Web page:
Republican Rick Scott and Democrat Alex Sink met today in Miami to record a debate for Univision, which will air at 11 p.m. tonight, and each gubernatorial campaign blasted out press releases in an attempt to spin the results in their favor. One release sent by the Scott campaign purports to set the record straight on Solantic, the chain of walk-in clinics Scott founded after his controversial tenure at Columbia/HCA, a hospital chain that was eventually fined $1.7 billion for defrauding Medicare.

Unfortunately, in a portion of the release dealing with a series of lawsuits filed against Solantic, the Scott email misleadingly cites reporting done for by The Florida Independent’s Tristram Korten.

“Scott Was Not Mentioned in the Suit,” reads the headline of the segment in question, before offering this quote from Korten’s report: “Rick Scott Was Not Mentioned In Any Of The Complaints.” That quote (which Scott’s release does not link to) specifically refers to lawsuits filed in 2006 by former Solantic employees who claimed they were fired because they did not want to enforce discriminatory hiring practices at the company.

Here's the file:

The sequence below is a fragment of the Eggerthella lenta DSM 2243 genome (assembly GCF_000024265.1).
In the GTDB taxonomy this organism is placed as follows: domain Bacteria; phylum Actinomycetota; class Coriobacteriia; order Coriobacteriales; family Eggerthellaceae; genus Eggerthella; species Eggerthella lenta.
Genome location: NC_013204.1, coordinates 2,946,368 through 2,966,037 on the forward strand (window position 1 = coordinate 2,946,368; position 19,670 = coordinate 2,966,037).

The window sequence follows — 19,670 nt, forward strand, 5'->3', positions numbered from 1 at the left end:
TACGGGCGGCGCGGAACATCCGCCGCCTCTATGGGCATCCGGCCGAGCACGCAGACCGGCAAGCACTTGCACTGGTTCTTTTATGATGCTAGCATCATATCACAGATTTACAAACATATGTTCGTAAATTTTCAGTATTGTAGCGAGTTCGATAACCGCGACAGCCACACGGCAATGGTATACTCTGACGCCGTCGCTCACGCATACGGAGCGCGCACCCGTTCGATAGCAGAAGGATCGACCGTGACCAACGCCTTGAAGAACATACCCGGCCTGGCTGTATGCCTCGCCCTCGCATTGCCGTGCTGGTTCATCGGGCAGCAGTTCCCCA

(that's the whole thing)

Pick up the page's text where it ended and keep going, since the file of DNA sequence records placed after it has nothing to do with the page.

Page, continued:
Scott, though, was indeed named in a lawsuit filed by Solantic’s first medical director, David Yarian. Here is how Korten characterized Yarian’s complaint in a feature for The Florida Independent:

In [his four months at Solantic], Yarian claims, Scott told him not to hire overweight women as a rule, and specifically prohibited him from hiring a qualified nurse because she was slightly overweight; told him not hire anyone of Middle Eastern descent after 9/11 because they might scare away customers; and prohibited Yarian from hiring a Hispanic male nurse candidate who had an accent because he was not “mainstream American.” Later, Yarian says, Scott repeated that directive. “He said in a meeting with all the other staff that the people we hire for our centers have to be mainstream American,” Yarian recalls.

Yarian, who is married to an African-American woman, says he complained in an email to Scott that the hiring procedures could be considered discriminatory. He says he was told not to communicate with Scott anymore, and was fired a short time later. Yarian sued the company over his severance payout, and included his allegations in the lawsuit. Solantic settled with him for about $80,000 in 2002.

You May Also Like

Sulfate in the Everglades: Whose problem is it, and what should be done?

The presence of methylmercury in the Florida Everglades has documented by scientists and researchers in the area. The dangerous chemical can cause significant damage to developing fetuses and children, and leads to major hormonal imbalances in animals native to the Everglades. The state's environmental regulators have been slow to tackle the problem. State agencies have almost no regulations for the use of sulfate, one of the chemicals that may be the chemical largely to blame.